Growing up as the intellectually spirited daughter of a Mexican Indian immigrant family during the 1970s, Castillo defied convention as a writer and a feminist. A generation later, her mother's crooning mariachi lyrics resonate once again. Castillonow an established Chicana novelist, playwright, and scholarwitnesses her own son's spiraling adulthood and eventual incarceration. Standing in the stifling courtroom, Castillo describes a scene that could be any mother's worst nightmare. But in a country of glaring and stacked statistics, it is a nightmare especially reserved for mothers like her: the inner-city mothers, the single mothers, the mothers of brown sons.
Black Dove: Mamá, Mi'jo, and Me looks at what it means to be a single, brown, feminist parent in a world of mass incarceration, racial profiling, and police brutality. Through startling humor and love, Castillo weaves intergenerational stories traveling from Mexico City to Chicago. And in doing so, she narrates some of America's most heated political debates and urgent social injustices through the oft-neglected lens of motherhood and family.
|Publisher:||Feminist Press at CUNY, The|
|Product dimensions:||5.50(w) x 7.90(h) x 0.80(d)|
About the Author
Ana Castillo is one of the most powerful voices in contemporary Chicana literature. She is the author of So Far From God and Sapogonia, both New York Times Notable Books of the Year, as well as The Guardians, Peel My Love like an Onion, and many other books of fiction, poetry, and essays. Her newest novel, Give It to Me won a 2014 LAMBDA Literary Award; her seminal collection, Massacre of the Dreamers: Essays on Xicanisma was re-released as a 20th anniversary edition in November 2014; and the award-winning Watercolor Women, Opaque Men will be re-released in a new edition in the fall of 2016 by Northwestern University Press.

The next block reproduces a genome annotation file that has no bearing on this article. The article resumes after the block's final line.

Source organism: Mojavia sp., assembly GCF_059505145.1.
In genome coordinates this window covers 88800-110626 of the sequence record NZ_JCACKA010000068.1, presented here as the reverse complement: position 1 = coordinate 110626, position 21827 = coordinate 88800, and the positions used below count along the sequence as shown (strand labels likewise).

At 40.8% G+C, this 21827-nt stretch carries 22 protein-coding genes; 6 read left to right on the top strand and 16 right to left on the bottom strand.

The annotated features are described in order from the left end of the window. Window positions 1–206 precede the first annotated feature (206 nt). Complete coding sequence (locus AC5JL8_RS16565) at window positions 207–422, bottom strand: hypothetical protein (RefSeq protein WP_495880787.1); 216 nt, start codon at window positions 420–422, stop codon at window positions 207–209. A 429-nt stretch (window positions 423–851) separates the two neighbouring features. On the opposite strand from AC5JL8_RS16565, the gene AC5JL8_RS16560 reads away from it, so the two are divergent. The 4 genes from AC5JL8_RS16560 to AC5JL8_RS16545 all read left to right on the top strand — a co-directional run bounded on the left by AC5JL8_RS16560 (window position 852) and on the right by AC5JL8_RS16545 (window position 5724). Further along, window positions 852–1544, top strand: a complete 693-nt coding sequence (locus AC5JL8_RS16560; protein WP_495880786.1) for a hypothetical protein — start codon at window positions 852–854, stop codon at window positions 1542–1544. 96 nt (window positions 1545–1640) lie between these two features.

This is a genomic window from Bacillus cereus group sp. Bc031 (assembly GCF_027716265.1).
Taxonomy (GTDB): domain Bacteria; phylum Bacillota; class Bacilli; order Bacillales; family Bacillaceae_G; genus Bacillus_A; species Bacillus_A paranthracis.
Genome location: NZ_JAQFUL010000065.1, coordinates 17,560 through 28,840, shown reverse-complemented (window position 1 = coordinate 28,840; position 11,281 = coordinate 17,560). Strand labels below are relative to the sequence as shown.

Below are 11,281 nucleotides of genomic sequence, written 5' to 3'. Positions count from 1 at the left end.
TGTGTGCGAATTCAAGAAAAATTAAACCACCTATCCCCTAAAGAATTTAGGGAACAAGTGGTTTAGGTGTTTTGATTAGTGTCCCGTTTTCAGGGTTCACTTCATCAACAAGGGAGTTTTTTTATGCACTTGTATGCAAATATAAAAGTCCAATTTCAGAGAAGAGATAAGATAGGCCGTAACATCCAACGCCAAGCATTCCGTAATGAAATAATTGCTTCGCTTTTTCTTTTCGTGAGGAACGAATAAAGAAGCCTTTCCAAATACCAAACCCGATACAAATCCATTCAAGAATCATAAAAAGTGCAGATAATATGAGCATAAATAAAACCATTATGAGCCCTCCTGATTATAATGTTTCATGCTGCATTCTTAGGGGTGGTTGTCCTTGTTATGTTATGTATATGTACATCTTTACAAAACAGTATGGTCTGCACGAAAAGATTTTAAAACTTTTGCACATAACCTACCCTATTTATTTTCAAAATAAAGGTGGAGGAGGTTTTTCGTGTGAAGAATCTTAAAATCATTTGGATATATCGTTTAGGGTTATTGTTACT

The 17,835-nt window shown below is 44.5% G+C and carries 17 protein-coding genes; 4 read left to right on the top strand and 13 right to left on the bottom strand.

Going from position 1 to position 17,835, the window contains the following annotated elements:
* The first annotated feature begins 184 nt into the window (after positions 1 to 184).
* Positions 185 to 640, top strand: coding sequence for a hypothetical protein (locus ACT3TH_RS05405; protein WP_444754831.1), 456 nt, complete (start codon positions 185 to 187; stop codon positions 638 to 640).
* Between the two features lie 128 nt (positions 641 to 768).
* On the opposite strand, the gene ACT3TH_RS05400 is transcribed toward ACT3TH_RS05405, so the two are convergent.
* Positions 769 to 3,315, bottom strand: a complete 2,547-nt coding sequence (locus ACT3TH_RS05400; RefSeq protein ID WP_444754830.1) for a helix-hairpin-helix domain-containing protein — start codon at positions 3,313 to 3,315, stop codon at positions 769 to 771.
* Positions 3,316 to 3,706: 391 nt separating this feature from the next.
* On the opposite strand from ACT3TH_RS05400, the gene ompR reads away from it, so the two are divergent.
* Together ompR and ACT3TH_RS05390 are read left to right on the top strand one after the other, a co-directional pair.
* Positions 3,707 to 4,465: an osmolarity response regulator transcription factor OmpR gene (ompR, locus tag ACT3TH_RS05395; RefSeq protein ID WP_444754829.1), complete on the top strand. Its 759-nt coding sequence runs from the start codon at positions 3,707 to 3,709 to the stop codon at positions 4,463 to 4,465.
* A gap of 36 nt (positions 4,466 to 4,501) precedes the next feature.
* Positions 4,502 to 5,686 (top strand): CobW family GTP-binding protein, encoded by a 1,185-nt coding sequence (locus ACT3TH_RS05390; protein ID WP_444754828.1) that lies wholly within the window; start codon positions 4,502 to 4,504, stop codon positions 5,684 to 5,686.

Castillo currently holds a faculty post at the Bread Loaf program with Middlebury College (VT). Previous teaching posts have included the first Sor Juana Inés de la Cruz Endowed Chair at DePaul University, the Martin Luther King, Jr. Distinguished Visiting Scholar post at MIT, the Poet-in-Residence at Westminster College (UT), and the Lund-Gil Endowed Chair at Dominican University (IL) . Other awards include a Carl Sandburg Award, a Mountains and Plains Booksellers Award, fellowships from the National Endowment for the Arts, a Sor Juana Achievement Award by the Mexican Fine Arts Center Museum in Chicago, and the Lifetime Achieve Award by Latina 50 Plus.
Table of Contents
Introduction: Until Soon, My Loves
1. Swimming with Sharks (c. PEN World Voices Festival, 2007)
2. Are Sons Born Hunters or Made? (c. Mothers Who Think, 2005)
3. Bowing Out (c. Salon.com, 1999)
4. Her Last Meals (c. More magazine, 2009)
5. Remembering Last Cartoneras (c. Feminist Studies, 2008)
6. Mijo’s Canon in D Major
7. Peel Me a Girl
8. My Mother’s Mexico (c. Latinas, 1995)
9. Searching the Other Side
10. When I Died in Oaxaca (Literature and Arts of the Americas, 2003)
11. For the Next Generation of Dreamers (National Latina/o Psychological Association conference keynote, 2014)
12. And the Woman Fled into the Desert
13. On Mothers, Lovers, and Other Rivals